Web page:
The marmoset, a type of small monkey native to South America, is a research model of increasing importance for biomedical research in the United States and globally. Marmosets offer a range of advantages as animal...

NHP are a small, but critical, portion of the animals studied in research laboratories. Many NHP are imported or raised at one facility and subsequently moved to another facility for research purposes. To improve our...

One challenge in providing enrichment to NHP arises following completion of their assigned studies (retired) when there tends to be a sudden decrease in provision of daily human interaction and overall stimulation that results from...

Nonhuman primates from domestic sources constitute a small, but critical, proportion of animals studied in research laboratories. Many of these nonhuman primates are raised at one facility and subsequently transported/relocated to another facility for research...

Toe clipping and ear clipping (also ear notching or ear punching) are frequently used methods for individual identification of laboratory rodents. These procedures potentially cause severe discomfort, which can reduce animal welfare and distort experimental...

The level of glucocorticoids, especially if obtained from noninvasive sampling, can be used as an index of animal well-being, allowing evaluation of the animal’s response to environmental modifications. Despite evidence that these hormones play a...

In June 2006 a loggerhead sea turtle (Caretta caretta) was admitted to a rescue centre on the Mediterranean coast with severe fishing net entanglement in its fore right flipper. The flipper could not be saved...

Understanding the factors associated with the long-term stress levels of captive animals is important from the view of animal welfare. In this study, we investigated the effects of relocation in addition to individual and environmental...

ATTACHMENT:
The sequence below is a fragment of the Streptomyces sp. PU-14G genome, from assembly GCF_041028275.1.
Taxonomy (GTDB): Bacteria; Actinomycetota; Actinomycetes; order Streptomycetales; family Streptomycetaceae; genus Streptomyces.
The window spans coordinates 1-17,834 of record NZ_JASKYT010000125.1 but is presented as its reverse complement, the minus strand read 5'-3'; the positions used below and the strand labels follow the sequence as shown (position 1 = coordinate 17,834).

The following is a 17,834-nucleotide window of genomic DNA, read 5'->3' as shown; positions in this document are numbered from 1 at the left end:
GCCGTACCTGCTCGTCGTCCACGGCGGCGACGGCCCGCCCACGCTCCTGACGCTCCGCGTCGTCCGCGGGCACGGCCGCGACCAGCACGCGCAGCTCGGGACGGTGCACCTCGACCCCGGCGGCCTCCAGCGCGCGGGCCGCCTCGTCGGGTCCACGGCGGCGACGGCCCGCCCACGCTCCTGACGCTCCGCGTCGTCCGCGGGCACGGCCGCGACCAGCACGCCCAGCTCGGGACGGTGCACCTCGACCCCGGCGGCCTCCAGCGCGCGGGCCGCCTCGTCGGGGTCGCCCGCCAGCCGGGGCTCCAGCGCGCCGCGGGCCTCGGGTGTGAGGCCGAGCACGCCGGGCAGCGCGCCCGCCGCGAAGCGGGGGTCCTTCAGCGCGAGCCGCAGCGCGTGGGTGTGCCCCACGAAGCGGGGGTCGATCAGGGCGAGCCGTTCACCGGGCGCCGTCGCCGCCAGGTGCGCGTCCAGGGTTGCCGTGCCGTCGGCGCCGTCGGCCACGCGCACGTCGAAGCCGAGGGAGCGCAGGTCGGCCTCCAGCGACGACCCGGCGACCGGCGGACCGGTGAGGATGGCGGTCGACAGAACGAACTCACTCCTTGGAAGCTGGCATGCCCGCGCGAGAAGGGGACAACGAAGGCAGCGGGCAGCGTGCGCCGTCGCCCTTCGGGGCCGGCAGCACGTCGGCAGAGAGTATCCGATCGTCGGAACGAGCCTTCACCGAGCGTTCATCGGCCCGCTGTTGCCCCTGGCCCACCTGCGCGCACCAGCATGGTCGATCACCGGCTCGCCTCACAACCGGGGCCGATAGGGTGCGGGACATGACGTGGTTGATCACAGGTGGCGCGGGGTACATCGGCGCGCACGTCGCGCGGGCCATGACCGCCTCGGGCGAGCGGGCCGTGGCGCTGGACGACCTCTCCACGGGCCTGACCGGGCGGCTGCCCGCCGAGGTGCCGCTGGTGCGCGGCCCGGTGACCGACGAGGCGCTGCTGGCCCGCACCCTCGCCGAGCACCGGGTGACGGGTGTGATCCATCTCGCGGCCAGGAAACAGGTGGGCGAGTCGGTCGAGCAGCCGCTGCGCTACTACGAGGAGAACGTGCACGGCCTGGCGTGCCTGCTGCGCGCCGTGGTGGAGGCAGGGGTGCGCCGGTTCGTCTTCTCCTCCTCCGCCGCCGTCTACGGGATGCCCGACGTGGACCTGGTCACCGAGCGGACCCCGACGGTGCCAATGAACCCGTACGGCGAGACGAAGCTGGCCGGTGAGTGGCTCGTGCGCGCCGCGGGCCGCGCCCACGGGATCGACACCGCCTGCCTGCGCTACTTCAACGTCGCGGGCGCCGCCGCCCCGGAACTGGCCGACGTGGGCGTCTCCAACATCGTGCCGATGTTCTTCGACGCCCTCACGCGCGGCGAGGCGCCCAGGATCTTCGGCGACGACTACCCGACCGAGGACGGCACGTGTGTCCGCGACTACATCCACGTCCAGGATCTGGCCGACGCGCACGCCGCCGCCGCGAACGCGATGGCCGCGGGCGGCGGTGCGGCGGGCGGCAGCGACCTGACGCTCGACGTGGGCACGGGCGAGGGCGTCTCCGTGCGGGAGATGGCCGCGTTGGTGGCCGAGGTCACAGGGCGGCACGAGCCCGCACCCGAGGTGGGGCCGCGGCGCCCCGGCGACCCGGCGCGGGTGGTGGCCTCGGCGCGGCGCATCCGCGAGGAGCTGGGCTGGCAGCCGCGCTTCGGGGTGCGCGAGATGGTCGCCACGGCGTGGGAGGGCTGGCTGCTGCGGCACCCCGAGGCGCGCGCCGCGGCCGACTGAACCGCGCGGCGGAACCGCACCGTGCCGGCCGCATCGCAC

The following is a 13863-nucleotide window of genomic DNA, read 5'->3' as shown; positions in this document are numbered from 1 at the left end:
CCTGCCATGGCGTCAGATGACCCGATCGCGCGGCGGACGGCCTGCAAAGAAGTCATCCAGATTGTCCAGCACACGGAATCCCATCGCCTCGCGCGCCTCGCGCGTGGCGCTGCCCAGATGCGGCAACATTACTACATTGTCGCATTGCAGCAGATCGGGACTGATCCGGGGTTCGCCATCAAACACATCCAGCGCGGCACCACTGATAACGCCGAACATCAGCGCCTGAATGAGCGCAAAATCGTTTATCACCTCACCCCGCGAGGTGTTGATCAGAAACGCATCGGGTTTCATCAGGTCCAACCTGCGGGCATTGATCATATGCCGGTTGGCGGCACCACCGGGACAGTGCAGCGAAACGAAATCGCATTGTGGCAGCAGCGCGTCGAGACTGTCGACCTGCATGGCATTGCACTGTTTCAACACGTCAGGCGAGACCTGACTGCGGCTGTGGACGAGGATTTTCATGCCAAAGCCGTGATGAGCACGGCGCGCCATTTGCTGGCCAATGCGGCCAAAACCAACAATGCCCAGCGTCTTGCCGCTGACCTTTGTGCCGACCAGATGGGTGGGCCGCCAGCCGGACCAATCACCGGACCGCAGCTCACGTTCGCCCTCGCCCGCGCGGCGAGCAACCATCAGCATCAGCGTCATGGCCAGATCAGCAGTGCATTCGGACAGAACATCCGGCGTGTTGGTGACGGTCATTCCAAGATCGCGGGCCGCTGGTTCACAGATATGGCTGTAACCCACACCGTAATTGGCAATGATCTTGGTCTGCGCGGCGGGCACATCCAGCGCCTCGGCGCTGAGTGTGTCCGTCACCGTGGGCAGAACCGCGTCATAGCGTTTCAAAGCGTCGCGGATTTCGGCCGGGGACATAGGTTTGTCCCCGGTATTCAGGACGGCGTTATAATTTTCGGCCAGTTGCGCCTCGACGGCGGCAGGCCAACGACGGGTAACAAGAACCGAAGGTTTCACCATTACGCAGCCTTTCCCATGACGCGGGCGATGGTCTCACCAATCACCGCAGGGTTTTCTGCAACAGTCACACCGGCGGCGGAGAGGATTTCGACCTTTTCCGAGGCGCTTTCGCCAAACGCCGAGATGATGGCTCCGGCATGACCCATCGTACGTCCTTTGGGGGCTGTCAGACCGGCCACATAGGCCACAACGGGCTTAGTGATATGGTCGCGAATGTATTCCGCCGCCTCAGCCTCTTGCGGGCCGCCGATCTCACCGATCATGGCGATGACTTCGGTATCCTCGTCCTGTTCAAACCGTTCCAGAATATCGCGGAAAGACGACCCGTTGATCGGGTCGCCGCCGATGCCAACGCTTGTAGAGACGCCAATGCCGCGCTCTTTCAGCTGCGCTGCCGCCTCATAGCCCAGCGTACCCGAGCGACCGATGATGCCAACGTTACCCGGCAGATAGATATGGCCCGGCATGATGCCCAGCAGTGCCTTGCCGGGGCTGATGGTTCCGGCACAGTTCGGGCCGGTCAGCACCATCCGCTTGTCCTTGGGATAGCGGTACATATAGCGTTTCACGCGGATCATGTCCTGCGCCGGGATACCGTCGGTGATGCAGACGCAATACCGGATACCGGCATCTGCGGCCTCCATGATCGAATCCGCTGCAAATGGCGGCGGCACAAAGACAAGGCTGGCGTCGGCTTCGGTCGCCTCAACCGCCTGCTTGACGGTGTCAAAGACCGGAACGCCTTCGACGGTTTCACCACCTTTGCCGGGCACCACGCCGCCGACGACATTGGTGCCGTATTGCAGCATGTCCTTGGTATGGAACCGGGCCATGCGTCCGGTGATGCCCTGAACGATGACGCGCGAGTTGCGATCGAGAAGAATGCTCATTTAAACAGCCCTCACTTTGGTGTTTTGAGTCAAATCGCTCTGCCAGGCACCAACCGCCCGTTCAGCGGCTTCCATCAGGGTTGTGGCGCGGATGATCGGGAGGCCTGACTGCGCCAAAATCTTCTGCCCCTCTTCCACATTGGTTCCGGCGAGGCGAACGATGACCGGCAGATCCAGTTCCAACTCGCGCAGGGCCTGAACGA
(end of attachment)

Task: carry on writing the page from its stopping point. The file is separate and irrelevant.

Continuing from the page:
There is a general consensus that perinatal experiences help to shape infant behavior; however, relatively little is known about the effects of prenatal experience on postnatal phenotype in non‐human primates. The current study sought to...

This chapter traces the integration of macaques as experimental organisms for polio in Norway during the 1960s and 1970s. Investigating the integration of macaque monkeys helps to craft an understanding of how political and scientific...

Poultry transport systems are currently under investigation with a particular focus on design and dimensions of commercially available transport crates. The height of the crates currently used is debated and considered by some parties to...

Social housing is recommended where possible for laboratory mice. In order to achieve this, mice must be individually identifiable. Although, various methods are available, permanent identification is often required, such as ear notching. This method...

The debate on the use of chimpanzees (Pan troglodytes) in biomedical research has been ongoing for several years now. In 2012, the decision was made to retire a large number of laboratory chimpanzees in the...

Using behavioral data to predict pair stability would be helpful for improving management of pairs and prevention of injury. Differences in reactions to presumed laboratory stressors, such as location moves, may provide information about pair...

Chimpanzees (Pan troglodytes) have served in biomedical and behavioral research since the early 1900s and captive breeding programs to supply chimpanzees have been common since the 1960’s. The captive research population reached a peak of...